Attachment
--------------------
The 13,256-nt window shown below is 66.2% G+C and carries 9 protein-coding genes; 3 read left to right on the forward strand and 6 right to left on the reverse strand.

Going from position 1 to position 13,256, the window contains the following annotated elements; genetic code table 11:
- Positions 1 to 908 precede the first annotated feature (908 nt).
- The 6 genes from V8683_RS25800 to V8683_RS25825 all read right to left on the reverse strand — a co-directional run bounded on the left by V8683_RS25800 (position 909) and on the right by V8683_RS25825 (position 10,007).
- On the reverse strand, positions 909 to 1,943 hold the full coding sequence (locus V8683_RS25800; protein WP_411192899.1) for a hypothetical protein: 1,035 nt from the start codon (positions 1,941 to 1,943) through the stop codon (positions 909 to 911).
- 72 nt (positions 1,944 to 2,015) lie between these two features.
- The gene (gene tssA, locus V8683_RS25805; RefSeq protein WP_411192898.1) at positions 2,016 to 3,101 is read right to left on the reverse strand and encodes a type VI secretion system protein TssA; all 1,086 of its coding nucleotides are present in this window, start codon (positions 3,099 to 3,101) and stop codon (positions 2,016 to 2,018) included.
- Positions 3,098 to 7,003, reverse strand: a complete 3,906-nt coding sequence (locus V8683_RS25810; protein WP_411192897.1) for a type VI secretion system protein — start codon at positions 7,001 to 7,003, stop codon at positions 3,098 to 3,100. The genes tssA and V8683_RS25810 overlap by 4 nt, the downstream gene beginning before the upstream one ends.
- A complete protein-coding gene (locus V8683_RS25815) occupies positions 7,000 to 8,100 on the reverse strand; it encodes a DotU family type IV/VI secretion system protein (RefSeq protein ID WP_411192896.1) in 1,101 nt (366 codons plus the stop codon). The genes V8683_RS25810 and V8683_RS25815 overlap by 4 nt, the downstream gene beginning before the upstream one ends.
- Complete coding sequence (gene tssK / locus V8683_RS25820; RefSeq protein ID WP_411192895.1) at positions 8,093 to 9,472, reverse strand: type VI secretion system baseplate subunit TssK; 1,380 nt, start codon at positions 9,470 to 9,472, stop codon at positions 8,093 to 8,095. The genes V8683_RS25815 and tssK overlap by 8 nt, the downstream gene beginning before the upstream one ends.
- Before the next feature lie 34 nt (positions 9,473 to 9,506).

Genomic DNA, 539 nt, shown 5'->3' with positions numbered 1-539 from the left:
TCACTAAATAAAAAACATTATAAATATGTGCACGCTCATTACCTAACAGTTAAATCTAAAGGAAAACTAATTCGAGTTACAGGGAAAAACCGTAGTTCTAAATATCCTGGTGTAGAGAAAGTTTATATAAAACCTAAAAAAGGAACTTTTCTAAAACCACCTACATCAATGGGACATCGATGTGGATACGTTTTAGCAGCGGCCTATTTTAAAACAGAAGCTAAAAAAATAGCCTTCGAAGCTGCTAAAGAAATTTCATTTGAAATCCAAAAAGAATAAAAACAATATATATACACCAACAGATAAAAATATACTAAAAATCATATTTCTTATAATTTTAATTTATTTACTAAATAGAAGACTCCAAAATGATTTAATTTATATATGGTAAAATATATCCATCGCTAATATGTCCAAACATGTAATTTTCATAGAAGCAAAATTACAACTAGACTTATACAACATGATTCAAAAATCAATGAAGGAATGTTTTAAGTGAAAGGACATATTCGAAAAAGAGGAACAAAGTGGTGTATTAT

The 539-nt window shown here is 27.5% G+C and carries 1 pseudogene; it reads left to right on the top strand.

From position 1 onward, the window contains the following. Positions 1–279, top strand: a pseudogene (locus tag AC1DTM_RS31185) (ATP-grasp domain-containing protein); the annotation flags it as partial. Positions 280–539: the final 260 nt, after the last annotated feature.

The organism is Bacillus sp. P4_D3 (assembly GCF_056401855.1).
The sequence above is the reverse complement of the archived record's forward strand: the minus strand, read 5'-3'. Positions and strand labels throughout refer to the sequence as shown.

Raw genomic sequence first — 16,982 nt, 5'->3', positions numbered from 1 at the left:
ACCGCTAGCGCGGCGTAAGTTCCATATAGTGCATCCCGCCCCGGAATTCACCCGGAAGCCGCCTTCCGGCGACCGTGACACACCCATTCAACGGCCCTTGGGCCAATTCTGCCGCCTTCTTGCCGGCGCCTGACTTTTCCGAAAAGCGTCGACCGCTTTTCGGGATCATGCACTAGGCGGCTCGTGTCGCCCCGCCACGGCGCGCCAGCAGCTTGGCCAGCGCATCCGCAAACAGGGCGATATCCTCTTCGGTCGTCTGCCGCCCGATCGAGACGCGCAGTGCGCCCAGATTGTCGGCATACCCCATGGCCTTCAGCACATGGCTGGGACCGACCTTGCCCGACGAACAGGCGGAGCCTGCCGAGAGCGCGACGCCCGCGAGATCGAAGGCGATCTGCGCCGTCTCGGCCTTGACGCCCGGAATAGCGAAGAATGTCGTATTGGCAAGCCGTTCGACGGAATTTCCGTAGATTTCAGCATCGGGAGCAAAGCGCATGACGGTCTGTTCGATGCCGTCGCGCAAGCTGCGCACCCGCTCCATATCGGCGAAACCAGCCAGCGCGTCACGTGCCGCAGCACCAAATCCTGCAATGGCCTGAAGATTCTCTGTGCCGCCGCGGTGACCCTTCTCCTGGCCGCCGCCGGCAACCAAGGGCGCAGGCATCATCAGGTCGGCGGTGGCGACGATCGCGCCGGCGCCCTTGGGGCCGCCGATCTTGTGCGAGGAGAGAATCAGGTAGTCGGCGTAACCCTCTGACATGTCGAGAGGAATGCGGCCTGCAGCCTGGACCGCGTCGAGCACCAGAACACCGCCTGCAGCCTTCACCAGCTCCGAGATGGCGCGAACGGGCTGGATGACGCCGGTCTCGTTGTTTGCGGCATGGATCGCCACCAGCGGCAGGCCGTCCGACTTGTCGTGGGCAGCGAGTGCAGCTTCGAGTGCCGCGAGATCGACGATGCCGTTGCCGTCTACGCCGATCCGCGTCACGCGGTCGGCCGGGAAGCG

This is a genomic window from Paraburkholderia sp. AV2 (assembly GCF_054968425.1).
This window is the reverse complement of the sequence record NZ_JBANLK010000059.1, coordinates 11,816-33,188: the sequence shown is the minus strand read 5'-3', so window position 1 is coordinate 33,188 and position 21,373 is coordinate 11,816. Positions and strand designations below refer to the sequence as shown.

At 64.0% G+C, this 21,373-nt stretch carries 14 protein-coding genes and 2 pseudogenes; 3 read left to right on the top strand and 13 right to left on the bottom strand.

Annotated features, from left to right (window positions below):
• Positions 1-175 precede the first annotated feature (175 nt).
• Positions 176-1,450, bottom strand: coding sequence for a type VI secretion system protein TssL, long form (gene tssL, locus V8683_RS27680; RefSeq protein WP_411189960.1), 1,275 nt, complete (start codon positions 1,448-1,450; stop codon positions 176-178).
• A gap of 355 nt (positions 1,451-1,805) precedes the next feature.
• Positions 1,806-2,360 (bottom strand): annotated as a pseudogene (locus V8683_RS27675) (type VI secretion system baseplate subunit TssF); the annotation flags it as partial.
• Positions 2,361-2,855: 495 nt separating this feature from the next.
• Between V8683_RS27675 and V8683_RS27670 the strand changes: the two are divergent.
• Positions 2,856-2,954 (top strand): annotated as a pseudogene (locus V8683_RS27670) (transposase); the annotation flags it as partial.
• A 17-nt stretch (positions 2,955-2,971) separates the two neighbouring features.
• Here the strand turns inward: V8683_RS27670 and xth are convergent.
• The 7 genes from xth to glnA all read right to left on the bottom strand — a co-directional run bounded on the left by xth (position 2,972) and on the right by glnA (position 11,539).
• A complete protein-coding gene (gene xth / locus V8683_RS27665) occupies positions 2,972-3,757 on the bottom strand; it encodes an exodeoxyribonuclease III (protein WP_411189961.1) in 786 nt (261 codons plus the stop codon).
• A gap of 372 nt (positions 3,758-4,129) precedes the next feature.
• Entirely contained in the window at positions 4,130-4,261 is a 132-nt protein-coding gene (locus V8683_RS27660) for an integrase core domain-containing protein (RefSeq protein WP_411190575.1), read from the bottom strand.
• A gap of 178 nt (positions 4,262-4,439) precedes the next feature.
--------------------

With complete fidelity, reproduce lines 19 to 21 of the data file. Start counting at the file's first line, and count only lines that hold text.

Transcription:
ACCGCTAGCGCGGCGTAAGTTCCATATAGTGCATCCCGCCCCGGAATTCACCCGGAAGCCGCCTTCCGGCGACCGTGACACACCCATTCAACGGCCCTTGGGCCAATTCTGCCGCCTTCTTGCCGGCGCCTGACTTTTCCGAAAAGCGTCGACCGCTTTTCGGGATCATGCACTAGGCGGCTCGTGTCGCCCCGCCACGGCGCGCCAGCAGCTTGGCCAGCGCATCCGCAAACAGGGCGATATCCTCTTCGGTCGTCTGCCGCCCGATCGAGACGCGCAGTGCGCCCAGATTGTCGGCATACCCCATGGCCTTCAGCACATGGCTGGGACCGACCTTGCCCGACGAACAGGCGGAGCCTGCCGAGAGCGCGACGCCCGCGAGATCGAAGGCGATCTGCGCCGTCTCGGCCTTGACGCCCGGAATAGCGAAGAATGTCGTATTGGCAAGCCGTTCGACGGAATTTCCGTAGATTTCAGCATCGGGAGCAAAGCGCATGACGGTCTGTTCGATGCCGTCGCGCAAGCTGCGCACCCGCTCCATATCGGCGAAACCAGCCAGCGCGTCACGTGCCGCAGCACCAAATCCTGCAATGGCCTGAAGATTCTCTGTGCCGCCGCGGTGACCCTTCTCCTGGCCGCCGCCGGCAACCAAGGGCGCAGGCATCATCAGGTCGGCGGTGGCGACGATCGCGCCGGCGCCCTTGGGGCCGCCGATCTTGTGCGAGGAGAGAATCAGGTAGTCGGCGTAACCCTCTGACATGTCGAGAGGAATGCGGCCTGCAGCCTGGACCGCGTCGAGCACCAGAACACCGCCTGCAGCCTTCACCAGCTCCGAGATGGCGCGAACGGGCTGGATGACGCCGGTCTCGTTGTTTGCGGCATGGATCGCCACCAGCGGCAGGCCGTCCGACTTGTCGTGGGCAGCGAGTGCAGCTTCGAGTGCCGCGAGATCGACGATGCCGTTGCCGTCTACGCCGATCCGCGTCACGCGGTCGGCCGGGAAGCG

This is a genomic window from Paraburkholderia sp. AV2 (assembly GCF_054968425.1).
This window is the reverse complement of the sequence record NZ_JBANLK010000059.1, coordinates 11,816-33,188: the sequence shown is the minus strand read 5'-3', so window position 1 is coordinate 33,188 and position 21,373 is coordinate 11,816. Positions and strand designations below refer to the sequence as shown.